Blue Collar ★★★★

I've experienced the strength of Paul Schrader's screenwriting ability several times in his collaborations with Martin Scorsese but had yet to see any of his directorial work, something I'm determined to rectify with the upcoming release of First Reformed, which is getting some serious hype from those who haven't had to wait an age for it to cross the atlantic.

Turns out he can write and direct with equal proficiency, as demonstrated in this intense and radically charged debut set among the smokestacks and factories of working class Detroit. There's a grittiness and acerbic intelligence that only escalates as the narrative plays out, but the comedic presence of Richard Pryor isn't wasted and Schrader sets up his film almost intentionally as a humorous entertainment piece, which it very much is until revealing itself as a powerhouse drama soon after, the shift in tones masterfully handled.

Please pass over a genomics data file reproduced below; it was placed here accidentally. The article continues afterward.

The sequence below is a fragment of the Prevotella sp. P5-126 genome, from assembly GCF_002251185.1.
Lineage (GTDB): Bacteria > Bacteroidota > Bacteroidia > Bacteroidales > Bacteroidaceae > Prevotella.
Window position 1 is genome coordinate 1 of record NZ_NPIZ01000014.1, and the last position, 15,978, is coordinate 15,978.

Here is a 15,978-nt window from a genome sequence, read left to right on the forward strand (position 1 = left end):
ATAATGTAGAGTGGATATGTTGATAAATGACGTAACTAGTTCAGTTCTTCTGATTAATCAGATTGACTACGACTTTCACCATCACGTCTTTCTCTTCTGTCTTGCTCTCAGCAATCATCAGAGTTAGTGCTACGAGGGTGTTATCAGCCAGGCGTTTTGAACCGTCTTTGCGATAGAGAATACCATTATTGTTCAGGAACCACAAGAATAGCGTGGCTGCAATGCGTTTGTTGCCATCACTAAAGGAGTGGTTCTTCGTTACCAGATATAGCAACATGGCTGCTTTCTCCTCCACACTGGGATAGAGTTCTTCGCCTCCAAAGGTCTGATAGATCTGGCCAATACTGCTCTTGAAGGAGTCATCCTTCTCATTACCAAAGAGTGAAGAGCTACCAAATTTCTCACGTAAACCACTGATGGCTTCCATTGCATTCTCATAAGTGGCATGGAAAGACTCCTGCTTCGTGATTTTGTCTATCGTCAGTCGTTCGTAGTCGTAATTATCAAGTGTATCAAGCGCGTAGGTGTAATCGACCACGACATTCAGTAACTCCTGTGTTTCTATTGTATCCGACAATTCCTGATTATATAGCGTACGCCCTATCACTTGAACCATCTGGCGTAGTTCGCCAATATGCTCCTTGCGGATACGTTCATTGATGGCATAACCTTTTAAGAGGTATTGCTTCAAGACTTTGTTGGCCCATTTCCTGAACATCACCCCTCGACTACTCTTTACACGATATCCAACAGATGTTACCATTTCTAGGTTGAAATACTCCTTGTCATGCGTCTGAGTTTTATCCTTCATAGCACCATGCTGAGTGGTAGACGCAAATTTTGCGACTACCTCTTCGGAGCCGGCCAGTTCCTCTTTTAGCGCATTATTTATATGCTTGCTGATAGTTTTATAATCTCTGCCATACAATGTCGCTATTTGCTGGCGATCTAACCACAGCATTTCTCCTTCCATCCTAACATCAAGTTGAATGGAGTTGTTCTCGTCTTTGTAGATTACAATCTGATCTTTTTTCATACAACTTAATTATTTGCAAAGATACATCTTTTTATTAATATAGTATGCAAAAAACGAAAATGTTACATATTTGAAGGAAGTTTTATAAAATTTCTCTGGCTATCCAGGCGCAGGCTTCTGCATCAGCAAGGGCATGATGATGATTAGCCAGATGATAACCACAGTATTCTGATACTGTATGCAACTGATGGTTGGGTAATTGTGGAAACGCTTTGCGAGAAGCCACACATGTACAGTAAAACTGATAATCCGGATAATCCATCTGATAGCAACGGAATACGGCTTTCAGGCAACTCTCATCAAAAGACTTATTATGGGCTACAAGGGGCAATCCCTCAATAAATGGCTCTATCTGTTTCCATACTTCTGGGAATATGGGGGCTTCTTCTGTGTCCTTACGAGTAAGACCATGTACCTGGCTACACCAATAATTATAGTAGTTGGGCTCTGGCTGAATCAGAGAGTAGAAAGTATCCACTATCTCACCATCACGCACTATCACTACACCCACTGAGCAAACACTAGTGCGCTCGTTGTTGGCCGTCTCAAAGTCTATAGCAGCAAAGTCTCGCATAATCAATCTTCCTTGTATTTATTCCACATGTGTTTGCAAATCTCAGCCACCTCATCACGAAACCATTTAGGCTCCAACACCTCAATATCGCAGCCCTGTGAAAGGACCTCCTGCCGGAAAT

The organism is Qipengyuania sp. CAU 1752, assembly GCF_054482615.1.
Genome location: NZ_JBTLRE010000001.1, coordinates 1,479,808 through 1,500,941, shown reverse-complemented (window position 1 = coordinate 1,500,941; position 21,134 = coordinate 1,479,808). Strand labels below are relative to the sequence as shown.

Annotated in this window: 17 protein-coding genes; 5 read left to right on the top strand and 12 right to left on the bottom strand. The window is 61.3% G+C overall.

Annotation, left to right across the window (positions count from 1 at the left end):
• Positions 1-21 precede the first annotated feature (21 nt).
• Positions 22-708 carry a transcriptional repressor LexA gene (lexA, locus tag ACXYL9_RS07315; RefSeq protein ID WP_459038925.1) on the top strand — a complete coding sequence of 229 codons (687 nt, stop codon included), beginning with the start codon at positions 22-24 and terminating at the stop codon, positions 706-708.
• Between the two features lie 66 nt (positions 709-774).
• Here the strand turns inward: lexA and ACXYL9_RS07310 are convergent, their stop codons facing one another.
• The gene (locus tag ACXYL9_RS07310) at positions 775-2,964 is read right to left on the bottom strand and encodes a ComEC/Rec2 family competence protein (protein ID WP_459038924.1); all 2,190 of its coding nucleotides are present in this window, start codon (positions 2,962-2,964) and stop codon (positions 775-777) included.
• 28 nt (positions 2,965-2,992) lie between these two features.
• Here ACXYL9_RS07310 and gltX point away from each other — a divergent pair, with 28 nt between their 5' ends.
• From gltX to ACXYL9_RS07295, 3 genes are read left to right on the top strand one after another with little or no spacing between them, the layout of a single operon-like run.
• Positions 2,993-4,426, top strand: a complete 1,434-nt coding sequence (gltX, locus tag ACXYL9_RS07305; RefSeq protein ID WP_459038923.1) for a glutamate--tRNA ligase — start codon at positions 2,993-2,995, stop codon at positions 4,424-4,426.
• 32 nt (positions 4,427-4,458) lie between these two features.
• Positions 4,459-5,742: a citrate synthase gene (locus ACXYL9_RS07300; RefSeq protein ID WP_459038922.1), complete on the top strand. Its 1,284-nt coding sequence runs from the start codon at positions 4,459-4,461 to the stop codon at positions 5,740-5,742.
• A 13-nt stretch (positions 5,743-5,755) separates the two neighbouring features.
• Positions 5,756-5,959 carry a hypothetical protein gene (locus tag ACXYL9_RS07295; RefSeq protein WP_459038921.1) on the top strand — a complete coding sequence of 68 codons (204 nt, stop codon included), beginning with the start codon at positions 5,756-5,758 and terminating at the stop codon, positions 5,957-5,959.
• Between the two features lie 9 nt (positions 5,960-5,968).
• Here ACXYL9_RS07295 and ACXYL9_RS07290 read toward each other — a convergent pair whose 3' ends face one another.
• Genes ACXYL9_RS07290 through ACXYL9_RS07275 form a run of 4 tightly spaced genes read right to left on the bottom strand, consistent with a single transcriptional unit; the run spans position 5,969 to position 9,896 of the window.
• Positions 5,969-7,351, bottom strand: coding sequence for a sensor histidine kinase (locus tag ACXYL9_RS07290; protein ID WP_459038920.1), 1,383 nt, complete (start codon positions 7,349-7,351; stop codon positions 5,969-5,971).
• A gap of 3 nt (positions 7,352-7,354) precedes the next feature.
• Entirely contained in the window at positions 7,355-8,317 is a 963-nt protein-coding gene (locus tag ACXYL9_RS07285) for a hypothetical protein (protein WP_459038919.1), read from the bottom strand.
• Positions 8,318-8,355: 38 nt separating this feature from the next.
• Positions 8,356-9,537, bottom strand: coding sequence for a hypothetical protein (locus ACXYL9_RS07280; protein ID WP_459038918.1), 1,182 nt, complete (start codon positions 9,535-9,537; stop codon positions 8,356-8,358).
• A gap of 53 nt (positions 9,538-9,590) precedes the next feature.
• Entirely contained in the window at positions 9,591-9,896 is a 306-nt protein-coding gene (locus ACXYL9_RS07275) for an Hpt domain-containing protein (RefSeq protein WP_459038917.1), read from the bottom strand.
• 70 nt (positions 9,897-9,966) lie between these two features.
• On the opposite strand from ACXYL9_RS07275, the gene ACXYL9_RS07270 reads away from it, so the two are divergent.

Pryor gives a hell of a performance, volatile and wildly unpredictable he steals the show, though Harvey Keitel's understated, coolheaded performance is complementary, with Yaphet Kotto mediating somewhere in between, which makes for a compelling group dynamic between the three friends. The monotonous, repetitive rhythms of the blues score pulse in harmony with the factory machinery, the indifferent mass production of corporate America bearing down on the working class man with all its might.

A confident, powerful debut.

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